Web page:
You might be a liberal if: You read this story and come away believing that credit card companies make their documents purposefully difficult to read so as to scam people out of money. This is a simple case of large financial institutions using their superior economic position to leverage the law in a way that harms the little guy.
You might be a conservative if: You read this story and wonder, “Why the hell, in a country where schooling is compulsory until at least age 16 (i.e. 10th grade), and where 27% of people have four year college degrees (i.e. 16th grade), 80% of people read at a 9th grade level or lower?” The vast majority of Americans have credit cards, and yet the vast majority of those people have no idea what sort of agreement they’re getting into? Why don’t they put a little effort into understanding things. Knowledge is not a difficult thing to acquire in this age.
Apollo posted this at 2:30 AM CDT on Saturday, July 24th, 2010 as Conservatism
She may not have deserved what happened as a specific result of her NAACP speech, but she seems to be the type who had it coming. This woman was a dirt-bag race-monger from the beginning, and it didn’t take much provocation for her to let loose.
It’s like charging a criminal with one crime for which he’s innocent and having him admit to a different crime while on the stand. Breitbart’s off the hook, so far as I’m concerned, and this woman needs to be put back on it.
Edit: I’ll add this, from a comment I made earlier in the day, regarding the strategy that those of us who favor a color-blind society should use when facing bigots like Sherrod:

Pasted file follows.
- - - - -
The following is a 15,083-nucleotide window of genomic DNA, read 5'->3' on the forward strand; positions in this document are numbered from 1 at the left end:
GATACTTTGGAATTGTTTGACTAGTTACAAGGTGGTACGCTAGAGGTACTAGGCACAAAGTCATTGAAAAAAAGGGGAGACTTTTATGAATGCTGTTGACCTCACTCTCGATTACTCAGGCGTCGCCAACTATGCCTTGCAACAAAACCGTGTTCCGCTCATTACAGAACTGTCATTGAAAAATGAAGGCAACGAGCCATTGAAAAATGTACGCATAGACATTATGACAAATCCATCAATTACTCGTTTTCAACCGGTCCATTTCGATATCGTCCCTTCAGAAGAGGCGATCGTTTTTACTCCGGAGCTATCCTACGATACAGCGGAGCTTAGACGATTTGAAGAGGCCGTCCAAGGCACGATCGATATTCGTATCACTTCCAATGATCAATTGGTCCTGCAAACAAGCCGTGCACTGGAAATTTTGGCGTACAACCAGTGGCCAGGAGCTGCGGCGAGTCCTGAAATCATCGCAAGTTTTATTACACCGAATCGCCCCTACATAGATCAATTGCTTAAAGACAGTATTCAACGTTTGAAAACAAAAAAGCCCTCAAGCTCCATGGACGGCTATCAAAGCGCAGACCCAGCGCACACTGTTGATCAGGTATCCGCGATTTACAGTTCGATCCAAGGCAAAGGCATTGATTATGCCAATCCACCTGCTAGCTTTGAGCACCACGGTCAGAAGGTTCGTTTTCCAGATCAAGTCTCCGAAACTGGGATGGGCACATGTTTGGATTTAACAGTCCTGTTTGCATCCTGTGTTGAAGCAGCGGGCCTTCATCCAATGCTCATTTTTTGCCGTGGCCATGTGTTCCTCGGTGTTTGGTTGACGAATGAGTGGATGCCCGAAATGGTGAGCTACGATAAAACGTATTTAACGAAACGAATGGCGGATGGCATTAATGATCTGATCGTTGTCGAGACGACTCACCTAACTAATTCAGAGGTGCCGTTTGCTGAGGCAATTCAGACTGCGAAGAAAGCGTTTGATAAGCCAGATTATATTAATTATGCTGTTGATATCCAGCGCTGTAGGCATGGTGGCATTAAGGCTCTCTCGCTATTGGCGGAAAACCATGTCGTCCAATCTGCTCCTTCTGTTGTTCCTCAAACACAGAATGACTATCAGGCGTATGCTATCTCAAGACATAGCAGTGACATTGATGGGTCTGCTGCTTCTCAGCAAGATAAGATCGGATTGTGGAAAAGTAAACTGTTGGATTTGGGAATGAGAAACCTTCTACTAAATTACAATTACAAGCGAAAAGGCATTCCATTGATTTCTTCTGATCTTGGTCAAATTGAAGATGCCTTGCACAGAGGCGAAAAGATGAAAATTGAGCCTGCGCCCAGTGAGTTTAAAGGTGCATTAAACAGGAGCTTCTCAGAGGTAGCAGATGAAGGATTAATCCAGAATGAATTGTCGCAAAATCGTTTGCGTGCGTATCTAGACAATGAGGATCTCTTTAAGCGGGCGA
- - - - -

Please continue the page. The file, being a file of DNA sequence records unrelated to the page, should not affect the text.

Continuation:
We need to show that if everyone were held to the standards of speech that conservatives are held to, most people can quite easily be called racists. We need to illustrate that there is a fairly widespread us-vs-them mentality in the black community that is lethal poison to a color-blind society, and that we will no more tolerate racism and racial discord from non-whites than we tolerate it from whites. And we need to show that we care enough about ending racial discord that we’re willing to call people to the mat over it.
Apollo posted this at 4:38 PM CDT on Friday, July 23rd, 2010 as Journalism, Race
I’ve just noticed one of those “This road construction brought to you by Porkulus” road signs near my house. Except that there is no road construction nearby. And in the three years I’ve lived here, there has been no road construction nearby. The road is very nice – broad and smooth – but I reckon that’s from a repaving project in the not too distant past. I guess there aren’t federal funds for “This smooth road brought to you by the Bush administration” signs these days.
. . . Andrew Breitbart promised he would do to the left what the left has been doing to the right for years. He is gathering quite the collection of leftwing scalps and will forever warm the hearts of the right for the ACORN takedown alone. I’m glad he is on our side.
That said, I think Shirley Sherrod has been unfairly characterized as a racist. . . .
The left has used race as a weapon for a very long time. They have devalued what racism means – which is a terrible shame if you actually care about stopping real racism or remembering it in our history. The word now connotes disagreeing with the left instead of what it actually means.
Had Ms. Sherrod been white, she’d be vilified in the press, fired, and probably have trouble thereafter seeking work. The NAACP would be passing a resolution condemning the Department of Agriculture as racist. This is what we have become in politics because of the unrepentant race-baiting on the left. It has become a tit for tat war of retribution.